WRAL, a North Carolina news agency, has reported that a Selma, NC police officer handcuffed an emergency room nurse who refused to withdraw blood from a DUI suspect the police brought in for blood testing. The nurse was eventually released from the handcuffs and the suspect’s charge was later dropped because the arrest was unsupported by probable cause. The Motor Vehicle Driver Protection Act of 2006, S.L. 2006-253, requires medical providers and other qualified persons to withdraw blood in implied-consent cases pursuant to an officer’s request. Id.
S.L. 2006-253 amended G.S. 20-139.1(c) to provide that “when a blood test is specified as the type of chemical analysis by a law enforcement officer, a physician, registered nurse, emergency medical technician, or other qualified person shall withdraw the blood sample…and no further authorization or approval is required.” Id. This is applicable when an officer seeks to remove blood from someone who is incapacitated, or when an officer requests that blood be withdrawn pursuant to a search warrant since the blood to be seized is specified in the warrant.
Also, S.L. 2006-253 enacted G.S. 20-139.1(d)(1) and (d)(2), which authorize both the warrantless withdrawal of blood following a defendants refusal to be tested, and it prescribes procedures for compelled warrantless blood draws. The basic premise is that when a blood sample is requested by a police officer, no further authorization or approval is required, by medical professionals or others.
However, the statutes further provide that “if the person withdrawing the blood…requests written confirmation of the officer’s request for the withdrawal of blood…the officer shall furnish it before blood is withdrawn.” The medical provider may only refuse “if it reasonably appears that the procedure cannot be performed without endangering the safety of the person collecting the sample of the safety of the person from whom the sample is being collected.”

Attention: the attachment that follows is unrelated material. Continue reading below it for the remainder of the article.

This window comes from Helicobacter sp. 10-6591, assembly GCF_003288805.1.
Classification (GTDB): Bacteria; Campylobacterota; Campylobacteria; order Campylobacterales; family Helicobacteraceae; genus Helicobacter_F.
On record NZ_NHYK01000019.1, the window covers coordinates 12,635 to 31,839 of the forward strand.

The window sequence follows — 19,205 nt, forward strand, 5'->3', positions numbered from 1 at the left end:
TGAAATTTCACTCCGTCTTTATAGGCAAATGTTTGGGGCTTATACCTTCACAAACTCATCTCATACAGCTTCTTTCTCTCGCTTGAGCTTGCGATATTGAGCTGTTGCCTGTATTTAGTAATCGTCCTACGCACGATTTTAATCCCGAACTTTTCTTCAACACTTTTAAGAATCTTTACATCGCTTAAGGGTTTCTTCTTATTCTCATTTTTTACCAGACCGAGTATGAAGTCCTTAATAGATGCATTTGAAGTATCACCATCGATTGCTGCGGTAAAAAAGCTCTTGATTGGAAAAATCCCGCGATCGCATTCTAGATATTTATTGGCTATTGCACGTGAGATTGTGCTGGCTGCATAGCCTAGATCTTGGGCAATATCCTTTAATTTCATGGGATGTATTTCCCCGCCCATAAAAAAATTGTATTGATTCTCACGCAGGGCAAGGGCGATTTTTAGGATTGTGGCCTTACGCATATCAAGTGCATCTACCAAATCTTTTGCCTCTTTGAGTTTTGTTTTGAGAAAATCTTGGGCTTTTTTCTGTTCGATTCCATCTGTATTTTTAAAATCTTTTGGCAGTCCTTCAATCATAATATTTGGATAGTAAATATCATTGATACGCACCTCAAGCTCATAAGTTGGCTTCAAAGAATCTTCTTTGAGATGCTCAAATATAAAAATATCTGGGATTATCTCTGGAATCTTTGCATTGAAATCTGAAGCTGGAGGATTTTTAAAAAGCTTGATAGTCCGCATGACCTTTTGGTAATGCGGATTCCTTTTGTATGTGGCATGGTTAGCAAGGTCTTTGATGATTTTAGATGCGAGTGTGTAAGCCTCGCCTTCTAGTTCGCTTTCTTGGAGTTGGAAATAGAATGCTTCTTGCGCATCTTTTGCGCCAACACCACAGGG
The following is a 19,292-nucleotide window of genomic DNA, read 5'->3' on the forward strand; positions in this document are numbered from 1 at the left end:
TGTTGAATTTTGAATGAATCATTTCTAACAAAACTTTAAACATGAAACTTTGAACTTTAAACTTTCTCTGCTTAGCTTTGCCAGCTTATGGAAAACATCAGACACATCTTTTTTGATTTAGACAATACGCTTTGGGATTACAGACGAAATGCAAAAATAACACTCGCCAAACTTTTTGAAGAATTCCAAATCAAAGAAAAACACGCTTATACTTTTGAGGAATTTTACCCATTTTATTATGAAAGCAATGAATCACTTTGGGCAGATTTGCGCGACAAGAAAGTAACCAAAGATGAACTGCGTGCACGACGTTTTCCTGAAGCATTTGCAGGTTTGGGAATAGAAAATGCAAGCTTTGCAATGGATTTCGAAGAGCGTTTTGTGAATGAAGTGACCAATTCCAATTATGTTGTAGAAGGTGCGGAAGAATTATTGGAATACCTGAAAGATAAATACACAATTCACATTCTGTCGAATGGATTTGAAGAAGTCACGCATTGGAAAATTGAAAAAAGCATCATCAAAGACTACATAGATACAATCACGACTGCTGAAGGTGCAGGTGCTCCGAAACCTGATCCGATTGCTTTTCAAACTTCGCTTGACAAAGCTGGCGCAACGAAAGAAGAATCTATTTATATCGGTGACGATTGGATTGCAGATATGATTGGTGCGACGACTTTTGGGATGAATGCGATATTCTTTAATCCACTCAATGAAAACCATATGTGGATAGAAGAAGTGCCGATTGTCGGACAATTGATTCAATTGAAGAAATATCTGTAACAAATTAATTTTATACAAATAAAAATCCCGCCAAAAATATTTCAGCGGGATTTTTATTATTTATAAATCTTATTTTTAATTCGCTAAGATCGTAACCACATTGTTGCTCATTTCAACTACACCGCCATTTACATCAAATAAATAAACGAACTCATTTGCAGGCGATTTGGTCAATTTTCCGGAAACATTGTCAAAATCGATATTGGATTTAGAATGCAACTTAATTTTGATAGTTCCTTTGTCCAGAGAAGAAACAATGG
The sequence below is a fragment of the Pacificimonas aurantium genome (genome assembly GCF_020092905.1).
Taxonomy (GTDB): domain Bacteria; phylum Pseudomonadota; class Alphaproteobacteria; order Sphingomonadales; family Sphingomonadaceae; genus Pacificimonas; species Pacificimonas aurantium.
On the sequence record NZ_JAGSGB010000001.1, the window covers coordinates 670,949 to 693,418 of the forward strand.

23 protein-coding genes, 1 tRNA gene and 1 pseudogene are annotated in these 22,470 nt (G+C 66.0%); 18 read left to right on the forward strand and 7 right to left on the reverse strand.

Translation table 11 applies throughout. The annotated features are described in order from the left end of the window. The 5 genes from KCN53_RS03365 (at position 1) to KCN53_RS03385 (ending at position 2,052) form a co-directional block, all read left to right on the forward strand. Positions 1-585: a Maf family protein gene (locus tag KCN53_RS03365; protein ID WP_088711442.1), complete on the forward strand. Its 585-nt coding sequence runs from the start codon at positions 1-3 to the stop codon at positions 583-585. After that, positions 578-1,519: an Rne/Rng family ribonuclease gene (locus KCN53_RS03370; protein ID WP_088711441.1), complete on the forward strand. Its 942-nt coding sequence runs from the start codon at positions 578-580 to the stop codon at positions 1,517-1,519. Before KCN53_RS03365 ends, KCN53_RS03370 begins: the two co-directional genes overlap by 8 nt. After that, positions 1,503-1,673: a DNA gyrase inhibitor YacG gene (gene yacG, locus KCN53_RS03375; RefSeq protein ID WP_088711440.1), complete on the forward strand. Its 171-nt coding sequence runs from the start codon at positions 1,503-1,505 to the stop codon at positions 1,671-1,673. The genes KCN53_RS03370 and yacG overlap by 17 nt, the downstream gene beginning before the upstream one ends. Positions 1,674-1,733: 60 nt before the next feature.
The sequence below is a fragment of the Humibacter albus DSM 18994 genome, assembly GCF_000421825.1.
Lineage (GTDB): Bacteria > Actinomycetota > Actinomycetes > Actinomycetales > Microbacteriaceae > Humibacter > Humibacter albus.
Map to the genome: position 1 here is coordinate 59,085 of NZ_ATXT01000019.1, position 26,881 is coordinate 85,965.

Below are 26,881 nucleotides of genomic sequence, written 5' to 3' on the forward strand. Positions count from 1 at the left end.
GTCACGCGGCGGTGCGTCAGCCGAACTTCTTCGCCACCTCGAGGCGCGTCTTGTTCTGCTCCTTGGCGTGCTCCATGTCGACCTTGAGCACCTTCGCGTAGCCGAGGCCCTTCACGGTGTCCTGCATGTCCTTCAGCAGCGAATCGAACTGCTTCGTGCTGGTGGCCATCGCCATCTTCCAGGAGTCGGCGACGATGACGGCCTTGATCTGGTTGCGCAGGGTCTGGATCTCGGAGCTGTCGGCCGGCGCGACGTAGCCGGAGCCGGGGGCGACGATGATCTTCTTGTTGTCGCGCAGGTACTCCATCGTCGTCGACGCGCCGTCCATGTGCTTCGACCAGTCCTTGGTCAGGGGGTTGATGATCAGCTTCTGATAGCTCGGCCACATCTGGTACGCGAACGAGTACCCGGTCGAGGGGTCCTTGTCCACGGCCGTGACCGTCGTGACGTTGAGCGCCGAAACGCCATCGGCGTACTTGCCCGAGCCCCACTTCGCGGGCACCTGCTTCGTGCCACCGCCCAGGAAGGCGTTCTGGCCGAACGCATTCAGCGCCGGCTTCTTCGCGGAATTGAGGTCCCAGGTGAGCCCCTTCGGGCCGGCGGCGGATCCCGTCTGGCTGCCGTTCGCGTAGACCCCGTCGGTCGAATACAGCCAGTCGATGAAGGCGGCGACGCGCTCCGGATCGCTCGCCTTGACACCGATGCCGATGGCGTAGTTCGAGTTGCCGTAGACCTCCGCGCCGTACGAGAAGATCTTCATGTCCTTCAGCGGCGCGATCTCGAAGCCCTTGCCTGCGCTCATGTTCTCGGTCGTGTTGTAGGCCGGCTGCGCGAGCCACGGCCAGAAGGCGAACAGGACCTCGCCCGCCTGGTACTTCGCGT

The point here that is not quite as clear as to whether a medical provider’s refusal to withdraw blood amounts to a crime. While it is not addressed in the statute, the most likely criminal charges are resisting, delaying or obstructing an officer in violation of G.S. 14-223, but there is no specific provision outlining such an ordeal as a crime.
If a medical provider does refuse to withdraw blood when confronted with a search warrant; does this add up to criminal contempt? The problem is that the warrants for blood do not direct individuals who are not parties to perform any duty. Therefore, it is impossible, by abiding by the statute, for a medical provider to willfully disobey the court order.
If you are a medical provider, or the suspect who was having blood extracted, call the law offices of Reeves, Aiken & Hightower, LLP for an understanding of your rights. The legal verdict is still out on how the law will go in this type of situation. It is important to know how these types of situations will be resolved. Call our North Carolina office at 704-499-9000, or toll-free at 877-374-5999.